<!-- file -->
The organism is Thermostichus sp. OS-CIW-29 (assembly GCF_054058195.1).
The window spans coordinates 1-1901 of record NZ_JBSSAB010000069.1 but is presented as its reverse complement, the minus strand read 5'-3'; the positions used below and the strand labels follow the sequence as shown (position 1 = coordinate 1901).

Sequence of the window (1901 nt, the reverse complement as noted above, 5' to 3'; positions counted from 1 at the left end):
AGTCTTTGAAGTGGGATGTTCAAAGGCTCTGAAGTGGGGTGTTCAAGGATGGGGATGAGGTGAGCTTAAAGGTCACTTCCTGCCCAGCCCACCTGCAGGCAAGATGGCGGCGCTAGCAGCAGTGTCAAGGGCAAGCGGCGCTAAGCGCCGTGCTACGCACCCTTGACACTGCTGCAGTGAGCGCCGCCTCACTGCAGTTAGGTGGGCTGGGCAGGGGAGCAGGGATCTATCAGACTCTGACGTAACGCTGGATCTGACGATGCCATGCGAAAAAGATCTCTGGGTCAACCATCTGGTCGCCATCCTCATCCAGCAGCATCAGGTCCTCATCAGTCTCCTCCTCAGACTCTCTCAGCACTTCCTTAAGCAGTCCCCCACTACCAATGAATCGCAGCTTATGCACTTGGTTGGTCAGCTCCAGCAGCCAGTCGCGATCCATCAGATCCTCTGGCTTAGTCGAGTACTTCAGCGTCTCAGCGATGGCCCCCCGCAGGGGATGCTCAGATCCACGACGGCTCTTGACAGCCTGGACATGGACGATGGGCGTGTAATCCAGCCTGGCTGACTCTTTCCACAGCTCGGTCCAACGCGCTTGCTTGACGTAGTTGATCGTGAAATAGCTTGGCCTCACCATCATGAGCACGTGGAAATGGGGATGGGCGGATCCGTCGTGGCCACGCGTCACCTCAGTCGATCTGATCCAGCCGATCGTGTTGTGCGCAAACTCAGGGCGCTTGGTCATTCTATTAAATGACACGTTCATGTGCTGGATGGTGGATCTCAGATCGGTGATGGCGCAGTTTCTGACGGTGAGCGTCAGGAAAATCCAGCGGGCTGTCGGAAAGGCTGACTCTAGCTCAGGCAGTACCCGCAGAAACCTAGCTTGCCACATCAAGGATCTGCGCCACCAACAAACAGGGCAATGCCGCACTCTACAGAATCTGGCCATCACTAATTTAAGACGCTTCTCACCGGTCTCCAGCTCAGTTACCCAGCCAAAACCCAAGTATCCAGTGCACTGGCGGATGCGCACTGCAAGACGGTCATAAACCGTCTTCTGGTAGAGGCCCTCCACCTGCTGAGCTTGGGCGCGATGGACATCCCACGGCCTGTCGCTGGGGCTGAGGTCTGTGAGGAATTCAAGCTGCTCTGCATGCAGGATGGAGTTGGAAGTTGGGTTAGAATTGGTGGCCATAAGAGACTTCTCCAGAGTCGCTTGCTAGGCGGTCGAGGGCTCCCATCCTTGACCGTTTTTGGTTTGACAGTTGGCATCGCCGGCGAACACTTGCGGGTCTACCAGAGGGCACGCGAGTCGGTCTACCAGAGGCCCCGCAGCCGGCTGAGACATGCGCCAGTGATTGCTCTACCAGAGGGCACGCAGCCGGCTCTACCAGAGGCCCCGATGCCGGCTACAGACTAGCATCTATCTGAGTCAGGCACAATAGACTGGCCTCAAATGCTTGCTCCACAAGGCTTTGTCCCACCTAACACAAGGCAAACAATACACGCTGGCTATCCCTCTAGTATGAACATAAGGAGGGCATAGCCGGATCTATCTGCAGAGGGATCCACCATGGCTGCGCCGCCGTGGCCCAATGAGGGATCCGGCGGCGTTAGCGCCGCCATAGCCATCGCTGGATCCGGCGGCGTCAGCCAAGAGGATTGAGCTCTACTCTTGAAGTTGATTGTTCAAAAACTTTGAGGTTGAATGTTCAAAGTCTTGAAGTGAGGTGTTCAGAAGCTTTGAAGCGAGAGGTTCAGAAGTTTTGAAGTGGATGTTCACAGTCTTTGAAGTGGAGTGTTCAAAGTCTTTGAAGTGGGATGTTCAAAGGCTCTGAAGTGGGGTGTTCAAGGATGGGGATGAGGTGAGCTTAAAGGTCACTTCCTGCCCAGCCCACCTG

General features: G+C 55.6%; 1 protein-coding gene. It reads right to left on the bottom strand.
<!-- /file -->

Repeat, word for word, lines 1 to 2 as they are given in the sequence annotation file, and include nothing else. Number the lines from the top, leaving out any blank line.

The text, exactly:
The organism is Thermostichus sp. OS-CIW-29 (assembly GCF_054058195.1).
The window spans coordinates 1-1901 of record NZ_JBSSAB010000069.1 but is presented as its reverse complement, the minus strand read 5'-3'; the positions used below and the strand labels follow the sequence as shown (position 1 = coordinate 1901).